self.experiment.joystick = _joystick.libjoystick(self.experiment, [ ... other parameters ... ] )
        #self.experiment.cleanup_functions.append(self.close) # If a clean-up function is necessary

    So the joystick plug-in doesn't interface with the joystick directly, but uses the libjoystick module.

    (Also see
    After the joystick plug-in has initialised a joystick object, the user will be able to interface with the joystick in an inline_script as well, like so:


    Does this make sense? So this way a plug-in can offer functionality in the GUI as well as in inline_scripts. I'm not saying that there are no other good ways to add Joystick functionality to OpenSesame, but this would at least be one of them.

    Perhaps I should create a decent example plug-in, that would make things easier for other developers (because I really want people to start making plug-ins!).


  • edited 5:12AM

    Btw, Edwin, so is perfect (or at least it appears to be, I can't test it because I have no joystick), but I would add it as a libjoystick module to the plug-in in the way described above. Functionality-wise that doesn't affect the module itself.

  • edited May 2012

    Thanks for the feedback! I do agree with you on the point of a joystick being a non-standard input device and I can relate to your point of trying to keep OpenSesame's core as simple as possible.

    So, what basically needs to be done is:

    • rename '' to ''
    • add '' to the pluging
    • add the code from your post to the plugin

    And then possibly add some axis/hats/balls-functionality to the plugin.

    That's all?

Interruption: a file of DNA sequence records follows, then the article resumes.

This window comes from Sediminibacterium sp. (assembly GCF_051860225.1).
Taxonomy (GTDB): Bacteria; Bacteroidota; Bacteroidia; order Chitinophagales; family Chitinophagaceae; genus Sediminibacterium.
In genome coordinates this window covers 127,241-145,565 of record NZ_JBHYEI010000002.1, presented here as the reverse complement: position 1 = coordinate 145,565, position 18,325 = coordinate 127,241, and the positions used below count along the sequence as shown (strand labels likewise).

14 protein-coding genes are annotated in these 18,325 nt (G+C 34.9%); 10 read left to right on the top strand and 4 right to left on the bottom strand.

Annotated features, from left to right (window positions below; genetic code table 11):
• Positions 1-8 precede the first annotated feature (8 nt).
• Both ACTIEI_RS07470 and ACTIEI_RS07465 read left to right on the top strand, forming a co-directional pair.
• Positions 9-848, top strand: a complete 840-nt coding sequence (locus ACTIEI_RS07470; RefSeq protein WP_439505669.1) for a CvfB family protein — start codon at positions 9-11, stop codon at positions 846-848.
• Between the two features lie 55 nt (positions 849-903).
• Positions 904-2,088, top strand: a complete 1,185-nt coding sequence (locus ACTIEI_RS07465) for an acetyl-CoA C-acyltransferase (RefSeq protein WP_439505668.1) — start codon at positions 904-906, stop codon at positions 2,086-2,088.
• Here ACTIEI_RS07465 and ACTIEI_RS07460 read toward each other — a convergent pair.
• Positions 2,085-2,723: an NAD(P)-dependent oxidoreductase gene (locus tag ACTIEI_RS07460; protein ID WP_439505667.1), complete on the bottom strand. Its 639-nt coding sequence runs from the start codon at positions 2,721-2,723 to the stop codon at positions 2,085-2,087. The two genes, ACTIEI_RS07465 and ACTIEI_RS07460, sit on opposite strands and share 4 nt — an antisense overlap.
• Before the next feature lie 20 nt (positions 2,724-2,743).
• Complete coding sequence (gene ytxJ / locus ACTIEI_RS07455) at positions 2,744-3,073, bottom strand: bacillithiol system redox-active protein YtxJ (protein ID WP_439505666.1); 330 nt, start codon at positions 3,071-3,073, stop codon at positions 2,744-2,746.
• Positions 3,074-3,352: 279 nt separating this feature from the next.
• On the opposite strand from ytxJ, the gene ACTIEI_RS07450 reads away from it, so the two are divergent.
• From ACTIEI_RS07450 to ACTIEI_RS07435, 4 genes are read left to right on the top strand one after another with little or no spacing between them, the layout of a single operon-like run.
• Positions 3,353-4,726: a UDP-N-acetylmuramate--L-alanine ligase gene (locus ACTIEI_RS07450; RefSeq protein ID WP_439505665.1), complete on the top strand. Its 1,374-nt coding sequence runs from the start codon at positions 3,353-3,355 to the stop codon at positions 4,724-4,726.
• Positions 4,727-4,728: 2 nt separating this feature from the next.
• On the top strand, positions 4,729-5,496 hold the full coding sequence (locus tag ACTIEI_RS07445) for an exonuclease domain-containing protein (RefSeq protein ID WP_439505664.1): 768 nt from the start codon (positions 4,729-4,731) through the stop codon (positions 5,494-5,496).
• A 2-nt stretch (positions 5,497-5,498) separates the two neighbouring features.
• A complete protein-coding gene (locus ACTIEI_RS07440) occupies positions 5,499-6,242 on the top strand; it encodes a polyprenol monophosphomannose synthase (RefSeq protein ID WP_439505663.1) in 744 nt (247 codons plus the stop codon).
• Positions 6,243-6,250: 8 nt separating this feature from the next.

P.S. Yes please! to the example plugin.

  • edited 5:12AM

    Yep, that's about it. Until the bug reports start coming in, of course ;)

  • edited May 2012

    And, of course, they do:

    It all goes to bits on this line:

    self.experiment.joystick = _joystick.libjoystick(self.experiment, self.__joystick)

    Reporting the following:

    AttributeError: 'module' object has no attribute 'libjoystick'

    I'm kind of lost on what exactly your code does and where to put it (it's now in def prepare, I figured that would make the most sense), so tips are appreciated ;)

  • edited 5:12AM

    Right, the script now assumes that the class inside is called libjoystick. It's probably still called legacy, right? So just make sure that the class name (_joystick.[class name]) matches the actual class.

    And yep, I would add it to the prepare function.

  • edited May 2012

    Oh, silly me, I renamed it 'joystick' instead of 'libjoystick'... Now it works like a charm! I'll set up a new githubthingy and try to get it to you.

  • edited May 2012

    Don't have the time to set up github again now, so it's in your mailbox! I redid the whole joystick-plugin (the part, that is), to improve it's similarity to the rest of OpenSesame (it resembles the srbox-plugin to a great extent).

    Thanks for the help!

    EDIT: fixed: sent you a pull request

  • edited 5:12AM

    Thanks!, I'll merge it into the playground branch, which contains the experimental stuff, and then we can go from there (but see my comments on the pull request).

    Erwin, do you also have a GitHub account by any chance?